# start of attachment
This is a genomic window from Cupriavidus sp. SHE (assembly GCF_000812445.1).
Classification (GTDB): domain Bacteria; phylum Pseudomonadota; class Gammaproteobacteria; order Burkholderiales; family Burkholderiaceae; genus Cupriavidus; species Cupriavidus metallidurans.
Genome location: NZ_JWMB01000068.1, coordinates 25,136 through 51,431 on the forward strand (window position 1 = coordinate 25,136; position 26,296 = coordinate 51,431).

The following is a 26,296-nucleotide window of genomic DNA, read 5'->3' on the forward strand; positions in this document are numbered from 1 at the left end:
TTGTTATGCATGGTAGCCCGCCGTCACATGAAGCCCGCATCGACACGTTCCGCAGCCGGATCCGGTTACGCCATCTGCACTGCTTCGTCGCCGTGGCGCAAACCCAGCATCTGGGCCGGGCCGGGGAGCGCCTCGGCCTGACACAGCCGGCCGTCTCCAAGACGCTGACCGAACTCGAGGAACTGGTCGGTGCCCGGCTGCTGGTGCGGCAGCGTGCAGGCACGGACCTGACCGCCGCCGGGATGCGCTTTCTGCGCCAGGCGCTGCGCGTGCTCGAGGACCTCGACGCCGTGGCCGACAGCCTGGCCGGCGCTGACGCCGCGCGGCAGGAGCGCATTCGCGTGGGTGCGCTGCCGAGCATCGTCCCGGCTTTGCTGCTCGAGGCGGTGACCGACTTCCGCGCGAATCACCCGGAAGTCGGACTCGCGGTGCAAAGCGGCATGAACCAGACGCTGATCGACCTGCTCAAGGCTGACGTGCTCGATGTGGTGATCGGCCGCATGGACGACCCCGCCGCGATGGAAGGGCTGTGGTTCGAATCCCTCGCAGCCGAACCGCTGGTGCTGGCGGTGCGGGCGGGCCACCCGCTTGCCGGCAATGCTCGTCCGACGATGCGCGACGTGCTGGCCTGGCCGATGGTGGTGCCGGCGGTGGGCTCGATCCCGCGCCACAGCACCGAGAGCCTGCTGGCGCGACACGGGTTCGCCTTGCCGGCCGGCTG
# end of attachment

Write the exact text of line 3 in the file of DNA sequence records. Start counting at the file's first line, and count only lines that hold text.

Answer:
Genome location: NZ_JWMB01000068.1, coordinates 25,136 through 51,431 on the forward strand (window position 1 = coordinate 25,136; position 26,296 = coordinate 51,431).